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Eur J Clin Nutr. 2009 Apr;63(4):451-7. Epub 2007 Dec 5.

Diet quality and mortality: a population-based prospective study of men.

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Division of Nutritional Epidemiology, Institute of Environmental Medicine, Karolinska Institutet, Stockholm, Sweden.



To study quality of diet in relation to all-cause mortality, cardiovascular disease (CVD) and cancer mortality.


The population-based prospective Cohort of Swedish Men (COSM) included 40 837 men, 45-79 years of age, who filled in a FFQ (96 food items) and were CVD- and cancer-free at baseline. Quality of diet was assessed by Recommended Food Score (RFS) based on 36 items and Non-Recommended Food Score (Non-RFS) based on 16 items. Cox's proportional hazards regression models were used to estimate the hazard ratios (HRs) of mortality and 95% confidence intervals (CIs). Multivariate HRs for RFS and Non-RFS were adjusted for age, education, physical activity, martial status, self-perceived health status, smoking status, dietary supplements use, WHR, alcohol use, intake of energy and mutually adjusted.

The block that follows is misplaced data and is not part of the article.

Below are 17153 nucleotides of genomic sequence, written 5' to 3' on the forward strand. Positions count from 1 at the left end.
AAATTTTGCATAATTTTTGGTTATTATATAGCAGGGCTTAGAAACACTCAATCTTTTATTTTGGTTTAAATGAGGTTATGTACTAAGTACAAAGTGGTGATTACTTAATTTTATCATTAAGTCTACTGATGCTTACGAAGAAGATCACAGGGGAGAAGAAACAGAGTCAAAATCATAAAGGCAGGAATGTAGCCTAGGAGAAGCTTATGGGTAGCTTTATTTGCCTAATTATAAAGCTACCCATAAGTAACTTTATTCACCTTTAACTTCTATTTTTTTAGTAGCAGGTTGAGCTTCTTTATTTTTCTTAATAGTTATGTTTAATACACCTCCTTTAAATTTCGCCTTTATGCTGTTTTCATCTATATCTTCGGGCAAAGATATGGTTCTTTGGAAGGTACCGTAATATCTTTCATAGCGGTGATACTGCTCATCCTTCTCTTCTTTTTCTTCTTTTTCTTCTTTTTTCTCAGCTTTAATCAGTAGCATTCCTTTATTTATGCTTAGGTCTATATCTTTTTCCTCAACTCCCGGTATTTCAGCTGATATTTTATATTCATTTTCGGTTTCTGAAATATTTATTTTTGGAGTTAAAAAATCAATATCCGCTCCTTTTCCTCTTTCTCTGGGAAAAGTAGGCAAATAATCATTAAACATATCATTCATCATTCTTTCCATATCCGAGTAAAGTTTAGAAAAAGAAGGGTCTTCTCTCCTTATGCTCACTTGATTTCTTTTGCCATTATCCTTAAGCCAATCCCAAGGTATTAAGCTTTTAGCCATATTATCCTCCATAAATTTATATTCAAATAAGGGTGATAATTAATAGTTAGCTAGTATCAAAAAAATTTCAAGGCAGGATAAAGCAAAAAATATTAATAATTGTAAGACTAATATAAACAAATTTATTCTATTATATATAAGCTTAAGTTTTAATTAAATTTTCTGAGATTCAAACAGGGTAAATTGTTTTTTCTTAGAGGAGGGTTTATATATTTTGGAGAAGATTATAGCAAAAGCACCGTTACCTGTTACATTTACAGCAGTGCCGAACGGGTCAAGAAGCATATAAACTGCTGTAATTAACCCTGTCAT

Between 1998 and 2005, 4501 deaths from all-causes were registered. Between 1998 and 2003, there were 1394 CVD and 759 cancer deaths. High RFS (> or =28) compared with low (< or =20) was associated with lower risk of all-cause mortality (HR: 0.81; 95% CI: 0.71-0.91; P-value for trend<0.0001) and CVD mortality (HR: 0.71; 95% CI: 0.54-0.93; P-value for trend=0.003). In contrast, men with high Non-RFS (> or =5) had higher risk of all-cause (HR: 1.21; 95% CI: 1.09-1.34; P-value for trend=0.001) and CVD mortality (HR: 1.27; 95% CI: 1.05-1.54; P-value for trend=0.07) compared to those with low Non-RFS (< or =2 items). No significant associations with cancer mortality were observed.


Both measures of diet quality, RFS and Non-RFS, showed statistically significant associations with all-cause and CVD mortality (recommended foods inversely while nonrecommended foods positively), but not with cancer mortality.

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